Stay on your own mat.
Sometimes when attending an exercise class its hard not to look around at other people and compare your own flexibility, or speed, or strength to theirs. But really, these comparisons don’t help us to perform better and usually end up making us feel bad about ourselves because there will always be someone who has more flexibility, speed or strength than us. The same is true in life – everyone is on their own path, with their own strengths and weaknesses. So we need to stop comparing ourselves to others and keep our focus on our own mat. Forget about what everyone else is doing, and concentrate on being the best version of yourself.

Be grateful for bees.
As I said in the introduction to the previous post by gorgeous Lesh, one of the most striking moments of the whole conference for me was being told that one bee works their whole lifetime in order to produce just a quarter of a teaspoon of honey. If we want to be truly kind to ourselves, that means rediscovering the rhythms of mother nature and recognising that we are connected to all creatures. We have a responsibility to not only feed our bodies with the cleanest, most nourishing foods but also to consider whether we are taking only what we need and doing so in a truly kind and ethical way. And that leads me to …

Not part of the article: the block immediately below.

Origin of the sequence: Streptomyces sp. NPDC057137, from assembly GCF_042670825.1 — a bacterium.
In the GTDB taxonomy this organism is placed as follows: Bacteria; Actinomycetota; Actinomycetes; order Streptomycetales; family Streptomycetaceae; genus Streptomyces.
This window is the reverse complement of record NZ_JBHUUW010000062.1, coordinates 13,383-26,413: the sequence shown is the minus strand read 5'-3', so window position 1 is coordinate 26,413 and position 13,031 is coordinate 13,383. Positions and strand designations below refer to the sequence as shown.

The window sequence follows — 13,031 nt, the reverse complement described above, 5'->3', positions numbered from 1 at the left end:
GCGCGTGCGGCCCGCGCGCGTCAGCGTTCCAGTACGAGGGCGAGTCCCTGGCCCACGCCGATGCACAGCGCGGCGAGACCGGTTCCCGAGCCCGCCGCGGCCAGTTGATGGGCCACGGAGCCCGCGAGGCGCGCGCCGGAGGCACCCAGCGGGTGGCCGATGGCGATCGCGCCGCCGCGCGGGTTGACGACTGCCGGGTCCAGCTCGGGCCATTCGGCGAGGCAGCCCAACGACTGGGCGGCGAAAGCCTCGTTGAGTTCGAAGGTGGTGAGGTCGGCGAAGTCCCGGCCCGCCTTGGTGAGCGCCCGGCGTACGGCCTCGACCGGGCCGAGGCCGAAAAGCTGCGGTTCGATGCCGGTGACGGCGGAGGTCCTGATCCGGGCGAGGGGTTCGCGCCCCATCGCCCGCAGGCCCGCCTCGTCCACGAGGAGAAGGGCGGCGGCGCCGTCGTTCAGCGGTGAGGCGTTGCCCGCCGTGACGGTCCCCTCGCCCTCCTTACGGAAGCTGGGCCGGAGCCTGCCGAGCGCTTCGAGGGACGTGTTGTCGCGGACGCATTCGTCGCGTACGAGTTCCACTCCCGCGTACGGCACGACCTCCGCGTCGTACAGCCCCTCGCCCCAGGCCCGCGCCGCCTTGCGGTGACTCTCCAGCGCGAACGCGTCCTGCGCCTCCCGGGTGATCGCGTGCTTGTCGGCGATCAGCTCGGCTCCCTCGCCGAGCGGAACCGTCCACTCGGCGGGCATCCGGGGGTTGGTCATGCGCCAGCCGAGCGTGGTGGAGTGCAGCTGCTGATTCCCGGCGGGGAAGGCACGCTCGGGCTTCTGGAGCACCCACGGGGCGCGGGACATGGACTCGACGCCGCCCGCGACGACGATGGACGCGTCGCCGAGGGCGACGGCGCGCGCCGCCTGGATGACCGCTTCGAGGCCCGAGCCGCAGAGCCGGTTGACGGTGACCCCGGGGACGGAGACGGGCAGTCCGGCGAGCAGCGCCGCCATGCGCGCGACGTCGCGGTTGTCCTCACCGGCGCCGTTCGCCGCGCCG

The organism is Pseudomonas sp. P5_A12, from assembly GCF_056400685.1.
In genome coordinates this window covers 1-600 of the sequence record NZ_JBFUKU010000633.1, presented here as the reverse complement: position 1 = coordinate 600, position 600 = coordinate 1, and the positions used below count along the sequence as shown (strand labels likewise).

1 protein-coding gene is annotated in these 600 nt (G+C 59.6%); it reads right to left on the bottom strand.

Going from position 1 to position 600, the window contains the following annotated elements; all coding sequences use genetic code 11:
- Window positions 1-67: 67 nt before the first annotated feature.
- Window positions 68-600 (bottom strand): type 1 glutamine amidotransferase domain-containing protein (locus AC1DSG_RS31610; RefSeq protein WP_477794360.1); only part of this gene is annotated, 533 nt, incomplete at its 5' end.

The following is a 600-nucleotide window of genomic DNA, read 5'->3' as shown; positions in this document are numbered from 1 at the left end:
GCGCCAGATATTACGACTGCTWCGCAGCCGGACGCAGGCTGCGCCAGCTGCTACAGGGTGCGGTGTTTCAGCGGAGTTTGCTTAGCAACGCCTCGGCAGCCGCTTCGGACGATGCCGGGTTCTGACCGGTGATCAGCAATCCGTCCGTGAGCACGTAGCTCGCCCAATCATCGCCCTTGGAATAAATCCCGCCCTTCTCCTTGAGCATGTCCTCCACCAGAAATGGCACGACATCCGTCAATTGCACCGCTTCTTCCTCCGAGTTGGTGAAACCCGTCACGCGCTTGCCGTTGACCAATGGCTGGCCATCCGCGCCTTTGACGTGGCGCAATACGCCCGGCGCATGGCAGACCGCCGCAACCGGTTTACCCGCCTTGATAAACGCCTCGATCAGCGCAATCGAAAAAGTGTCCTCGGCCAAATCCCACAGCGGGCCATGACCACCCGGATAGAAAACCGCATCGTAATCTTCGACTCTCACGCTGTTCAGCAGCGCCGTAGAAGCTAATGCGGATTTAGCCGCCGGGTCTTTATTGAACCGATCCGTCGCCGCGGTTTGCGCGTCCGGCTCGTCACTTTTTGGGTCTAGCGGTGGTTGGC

This week’s kindness challenge: Make food choices that are kind to animals and planet earth. Check out Lesh’s guest post for lots of simple, practical ideas (and check out her blog for awesome vego recipes if you are so inclined!)

Are You Happy Yet?